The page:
How Audiobooks Can be a Significant Part of Auditory Training

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We used to call them books-on-tape, once upon a time. Back then, obviously, we didn’t even have CDs let alone streaming services. Today, they have a much better name; audiobooks.

An audiobook allows you to read a book by, well, listening to it. It’s a lot like having someone read a book out loud to you (okay, it’s precisely that). You’ll be able to learn new things, get lost in an engaging tale, and experience ideas you never knew about. Listening to audiobooks when you’re passing time will be a mentally enriching experience.

And they’re also a terrific tool for audio training.

What’s auditory training?

Hold on, what’s this auditory training thing, you may ask? It sounds laborious like homework.

Auditory training is a special form of listening, designed to help you enhance your ability to process, comprehend, and decipher sounds (medically known as “auditory information”). We frequently talk about auditory training from the context of getting accustomed to a pair of hearing aids.

That’s because when you have unaddressed hearing loss, your brain can slowly grow out of practice. (Your auditory centers become used to living in a quieter environment.) So your brain will have to cope with a significant increase of new auditory information when you get new hearing aids. In practice, this often means that your brain can’t process those sounds as well as it normally does (at least, not at first). As a result, auditory training often becomes a helpful exercise. Also, for individuals who are coping with auditory processing disorders or have language learning challenges, auditory training can be a helpful tool.

Think of it like this: Audio books won’t really make you hear clearer, but they will help you better distinguish what you’re hearing.

What happens when I listen to audiobooks?

Helping your brain make sense of sound again is exactly what auditory training is created to do. If you think about it, people have a really complex relationship with noise. Every single sound you hear has some significance. It’s a lot for your brain to absorb. So if you’re breaking in a new pair of hearing aids, listening to audiobooks can help your brain get used to hearing and comprehending again.

Audiobooks can assist with your auditory training in a number of different ways, including the following:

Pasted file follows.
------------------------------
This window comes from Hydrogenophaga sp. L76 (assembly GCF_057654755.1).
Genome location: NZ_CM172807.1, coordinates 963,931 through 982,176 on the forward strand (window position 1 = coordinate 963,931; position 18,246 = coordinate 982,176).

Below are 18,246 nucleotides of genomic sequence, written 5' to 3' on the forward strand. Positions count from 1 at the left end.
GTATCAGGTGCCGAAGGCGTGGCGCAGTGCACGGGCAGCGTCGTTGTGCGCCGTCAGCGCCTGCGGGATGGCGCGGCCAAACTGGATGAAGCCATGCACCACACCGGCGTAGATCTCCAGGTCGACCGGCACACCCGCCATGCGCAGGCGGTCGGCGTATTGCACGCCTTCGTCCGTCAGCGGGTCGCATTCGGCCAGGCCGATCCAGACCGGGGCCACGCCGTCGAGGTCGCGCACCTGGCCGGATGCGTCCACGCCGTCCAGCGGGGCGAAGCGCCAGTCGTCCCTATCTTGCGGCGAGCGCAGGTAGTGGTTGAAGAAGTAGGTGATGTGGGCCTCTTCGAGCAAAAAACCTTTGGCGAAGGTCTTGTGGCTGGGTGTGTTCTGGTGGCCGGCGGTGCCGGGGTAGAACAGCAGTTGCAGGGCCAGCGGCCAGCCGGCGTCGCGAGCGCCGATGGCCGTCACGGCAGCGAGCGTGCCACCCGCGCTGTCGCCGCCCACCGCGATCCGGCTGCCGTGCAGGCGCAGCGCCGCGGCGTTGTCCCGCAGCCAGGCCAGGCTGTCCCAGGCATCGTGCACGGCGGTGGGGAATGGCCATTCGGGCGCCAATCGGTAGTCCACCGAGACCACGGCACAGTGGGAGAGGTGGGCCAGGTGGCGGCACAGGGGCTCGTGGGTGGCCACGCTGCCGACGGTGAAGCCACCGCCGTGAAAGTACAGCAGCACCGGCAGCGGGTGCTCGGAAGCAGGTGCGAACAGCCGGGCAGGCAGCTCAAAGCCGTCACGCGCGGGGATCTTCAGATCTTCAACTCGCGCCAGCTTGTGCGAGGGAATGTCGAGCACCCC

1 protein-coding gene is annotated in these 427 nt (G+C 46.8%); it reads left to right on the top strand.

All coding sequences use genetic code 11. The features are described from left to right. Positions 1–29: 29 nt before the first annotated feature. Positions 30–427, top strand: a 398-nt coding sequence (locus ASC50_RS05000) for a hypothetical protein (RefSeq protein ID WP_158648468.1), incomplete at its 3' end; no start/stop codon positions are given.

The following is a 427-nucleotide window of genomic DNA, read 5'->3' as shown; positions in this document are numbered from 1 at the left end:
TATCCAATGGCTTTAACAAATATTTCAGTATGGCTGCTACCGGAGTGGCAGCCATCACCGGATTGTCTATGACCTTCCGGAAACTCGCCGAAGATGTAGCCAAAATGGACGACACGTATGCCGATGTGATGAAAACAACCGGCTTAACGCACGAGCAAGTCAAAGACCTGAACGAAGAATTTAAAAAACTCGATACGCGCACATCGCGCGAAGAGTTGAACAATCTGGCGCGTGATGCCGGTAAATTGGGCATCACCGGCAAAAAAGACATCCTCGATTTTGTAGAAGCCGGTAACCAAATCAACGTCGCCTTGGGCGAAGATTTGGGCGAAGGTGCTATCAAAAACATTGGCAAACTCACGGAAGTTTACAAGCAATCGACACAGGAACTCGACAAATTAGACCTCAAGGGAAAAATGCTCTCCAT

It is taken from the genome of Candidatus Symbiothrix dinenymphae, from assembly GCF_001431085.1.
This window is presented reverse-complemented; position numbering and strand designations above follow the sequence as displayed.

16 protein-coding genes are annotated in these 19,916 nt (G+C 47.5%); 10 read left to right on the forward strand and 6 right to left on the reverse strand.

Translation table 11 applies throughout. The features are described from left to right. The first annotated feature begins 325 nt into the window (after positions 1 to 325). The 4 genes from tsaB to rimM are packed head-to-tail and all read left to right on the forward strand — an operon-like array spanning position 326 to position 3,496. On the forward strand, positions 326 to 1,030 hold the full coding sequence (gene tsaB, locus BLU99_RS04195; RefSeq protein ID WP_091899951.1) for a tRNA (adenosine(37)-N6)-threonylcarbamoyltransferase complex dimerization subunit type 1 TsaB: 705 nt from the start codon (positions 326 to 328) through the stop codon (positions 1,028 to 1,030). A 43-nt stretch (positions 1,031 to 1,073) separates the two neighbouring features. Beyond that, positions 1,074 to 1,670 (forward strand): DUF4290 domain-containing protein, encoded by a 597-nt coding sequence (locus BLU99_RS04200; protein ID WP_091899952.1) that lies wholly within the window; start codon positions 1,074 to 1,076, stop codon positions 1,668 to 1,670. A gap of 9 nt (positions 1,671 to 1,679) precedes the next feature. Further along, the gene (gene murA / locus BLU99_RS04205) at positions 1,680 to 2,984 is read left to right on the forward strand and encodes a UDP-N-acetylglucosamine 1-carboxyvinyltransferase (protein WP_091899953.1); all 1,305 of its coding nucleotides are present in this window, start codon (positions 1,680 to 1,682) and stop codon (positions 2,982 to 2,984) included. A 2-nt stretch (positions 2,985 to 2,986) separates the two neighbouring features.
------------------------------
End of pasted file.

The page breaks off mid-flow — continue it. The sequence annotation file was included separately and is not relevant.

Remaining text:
• Improvements of focus: You’ll be able to pay attention longer, with some help from your audiobook pals. Perhaps it’s been some time since you’ve been able to engage in a complete conversation, particularly if you’re getting used to a new pair of hearing aids. An audiobook can give you some practice in remaining focused and tuned in.
  • Improvements in pronunciation: In some cases, it’s not only the hearing part that can need a little practice. Those that have hearing loss often also deal with social isolation, and that can leave their communication skills a little rusty. Audiobooks can help you get a handle on the pronunciation of words, making general communication much smoother!
  • Listening comprehension: It’s one thing to perceive speech, it’s another to understand it! Audiobooks give you practice processing and understanding what is being spoken about. Your brain needs practice linking words to concepts, and helping those concepts stay rooted in your mind. In your daily life, this will help you understand what people are saying to you.
  • A bigger vocabulary: Most individuals would love to expand their vocabulary. Your vocabulary will get stronger as you’re exposed to more words. Surprise your friends by throwing out amazingly apt words. Perhaps those potatoes look dubious, or you’re worried that bringing your friends to the bar will really exacerbate your issues with your boyfriend. With audiobooks, you’ll have just the right words ready for any situation.
  • Perception of speech: When you listen to an audiobook, you gain real-time practice comprehending someone else’s speech. During normal conversations, however, you will have much less control than you will with an audiobook. You can rewind if you don’t understand something and listen to something over and over again. It’s an excellent way to practice understanding words!

Audiobooks as auditory aids

WE suggest that, as you listen to your audiobook, you also read along with a physical copy of the book as well. This will help make those linguistic associations stronger in your brain, and your brain may adapt more quickly to the new auditory inputs. It’s definitely a good way to enhance your auditory training adventure. Because hearing aids are enhanced by audiobooks.

Audiobooks are also nice because they are pretty easy to get these days. You can subscribe to them on an app called Audible. A wide variety of online vendors sell them, and that includes Amazon. And you can listen to them at any time on your phone.

And you can also get podcasts on nearly every topic in case you can’t find an audiobook you feel like listening to. Your mind and your hearing can be enhanced at the same time.

Can I listen to audiobooks through my hearing aids

Lots of modern hearing aids are Bluetooth equipped. This means you can pair your hearing aids with your cellphone, your speakers, your tv, or any other Bluetooth-enabled device. This means you don’t need to place cumbersome headphones over your hearing aids just to listen to an audiobook. Rather, you can listen directly with your hearing aids.

This creates a simpler process and a higher quality sound.

Talk to us about audiobooks

So come in and speak with us if you’re concerned about having difficulty getting accustomed to your hearing aids or if you think you might be experiencing hearing loss.

The site information is for educational and informational purposes only and does not constitute medical advice. To receive personalized advice or treatment, schedule an appointment.